BANDON, Ore. — CNW Research said the industry should close out December in fine fashion. The firm is basing its outlook on what it saw in November, with several key indicators showing year-over-year gains.
Art Spinella wrote in his firm’s monthly newsletter that consumers are buying again after five years of holding back on new- and used-car acquisitions. And according to Spinella, consumers aren’t just buying for themselves.
“If intentions hold true, this December’s new-car sales should get a significant boost in the share of new vehicles under the Christmas tree,” Spinella wrote. “In CNW’s ongoing Purchase Path surveys, nearly 2.2 percent of those intending to make a new-vehicle acquisition in December say it will be for a spouse, partner, child or other loved one. That is the best share since 2006.”
The industry exited November with closing ratios at nearly 35 percent, which was down 12 percent from a year ago, according to CNW. But Spinella wrote that the drop is a reflection of higher floor traffic, as consumers continue to return to the new-car market and are simply venturing into showrooms to see what’s new.
“They are likely to become serious buyers within the coming six months,” Spinella wrote, adding that same-store sales were up more than nine percent through the first three quarters of November.
CNW’s Jitter Index, which measures consumer optimism, also offered good news. It declined 1.36 percent from October to November, the biggest month-to-month drop in years. “Add to that a 0.6 percent decline vs. the same month a year ago and the trend is becoming clear: If nothing disrupts the growing optimism among Americans, the economic outlook is on a good track to recover by the end of 2013,” Spinella noted.
“That said, the current 7.82 (on a 10-point scale) is still well above the opening months of the recession in 2008 or the excellent years of 2005-2007, when the overall index was in the 3 to 4.7 levels,” Spinella added. “Consumers are still highly concerned about federal taxes (9.81), local taxes (9.84), gasoline prices (8.32) and food prices (9.69), but are less worried about the condition of investments, meeting ‘Day to Day Needs’ or the stability of their current employment.”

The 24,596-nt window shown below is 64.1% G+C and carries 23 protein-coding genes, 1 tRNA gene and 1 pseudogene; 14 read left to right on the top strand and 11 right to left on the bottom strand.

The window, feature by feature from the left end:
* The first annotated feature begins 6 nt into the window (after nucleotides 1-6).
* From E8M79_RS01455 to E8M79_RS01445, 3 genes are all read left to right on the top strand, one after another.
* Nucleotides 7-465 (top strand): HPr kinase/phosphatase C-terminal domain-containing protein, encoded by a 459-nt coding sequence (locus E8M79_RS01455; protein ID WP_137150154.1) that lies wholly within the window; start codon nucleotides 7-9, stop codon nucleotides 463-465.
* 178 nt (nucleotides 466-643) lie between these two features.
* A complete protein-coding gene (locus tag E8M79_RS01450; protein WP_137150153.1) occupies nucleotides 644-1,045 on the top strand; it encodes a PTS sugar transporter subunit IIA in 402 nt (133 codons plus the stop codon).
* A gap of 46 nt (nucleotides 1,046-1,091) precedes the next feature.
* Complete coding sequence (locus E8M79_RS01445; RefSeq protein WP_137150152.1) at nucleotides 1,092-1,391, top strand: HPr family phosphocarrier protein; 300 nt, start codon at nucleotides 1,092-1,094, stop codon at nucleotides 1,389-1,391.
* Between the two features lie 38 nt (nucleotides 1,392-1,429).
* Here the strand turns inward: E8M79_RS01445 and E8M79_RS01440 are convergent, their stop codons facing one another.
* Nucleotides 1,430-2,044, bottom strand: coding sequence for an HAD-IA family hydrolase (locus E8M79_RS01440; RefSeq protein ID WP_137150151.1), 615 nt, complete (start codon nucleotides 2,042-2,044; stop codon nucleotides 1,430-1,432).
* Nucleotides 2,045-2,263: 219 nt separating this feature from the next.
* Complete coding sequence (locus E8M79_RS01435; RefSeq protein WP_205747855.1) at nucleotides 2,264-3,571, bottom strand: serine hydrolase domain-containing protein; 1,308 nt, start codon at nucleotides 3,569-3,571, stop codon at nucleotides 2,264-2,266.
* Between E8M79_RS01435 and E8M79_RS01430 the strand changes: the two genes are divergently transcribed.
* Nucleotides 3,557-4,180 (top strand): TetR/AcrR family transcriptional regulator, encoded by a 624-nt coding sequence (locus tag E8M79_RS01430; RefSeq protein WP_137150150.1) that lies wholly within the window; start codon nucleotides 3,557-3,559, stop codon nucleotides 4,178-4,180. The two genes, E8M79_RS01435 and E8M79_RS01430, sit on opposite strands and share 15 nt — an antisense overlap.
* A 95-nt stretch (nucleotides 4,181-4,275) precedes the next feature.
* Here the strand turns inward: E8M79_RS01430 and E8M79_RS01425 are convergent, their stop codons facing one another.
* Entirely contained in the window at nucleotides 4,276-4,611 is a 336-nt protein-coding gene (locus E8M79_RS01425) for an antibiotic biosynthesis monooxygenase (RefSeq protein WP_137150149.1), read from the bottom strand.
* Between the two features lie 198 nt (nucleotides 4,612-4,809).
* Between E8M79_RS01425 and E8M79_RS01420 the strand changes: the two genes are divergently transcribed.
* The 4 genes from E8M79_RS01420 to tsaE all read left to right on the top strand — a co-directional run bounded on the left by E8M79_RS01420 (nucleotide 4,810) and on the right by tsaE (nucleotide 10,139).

The industry, particularly used-vehicle sales, also got a boost from Hurricane Sandy. The superstorm did pull out a quarter million used cars out of the market, Spinella wrote, but it also pushed many “postponers” back into the market in November.
“Used-vehicle sales are on track to a best 3 million units, up 17.6 percent vs. a year ago, with franchised dealers up 39 percent and independent dealers climbing 41 percent,” Spinella noted. He added that casual sales, or private sales, are suffering under this trend, as franchised dealers are becoming more aggressive in selling used cars and are having vehicles shipped to the Northeast from as far away as California to meet the demand there.
“Digging out of the recession continues to be hard going for many, but never underestimate the willingness of American consumers to spend money,” wrote Spinella. “And after nearly five years of holding back on new- and used-car acquisitions, vehicles have rejoined the living. And as the improved Jitter’s Index indicates, there is a good chance the auto industry could benefit dramatically in 2013 as credit eases and more wallets are opened.”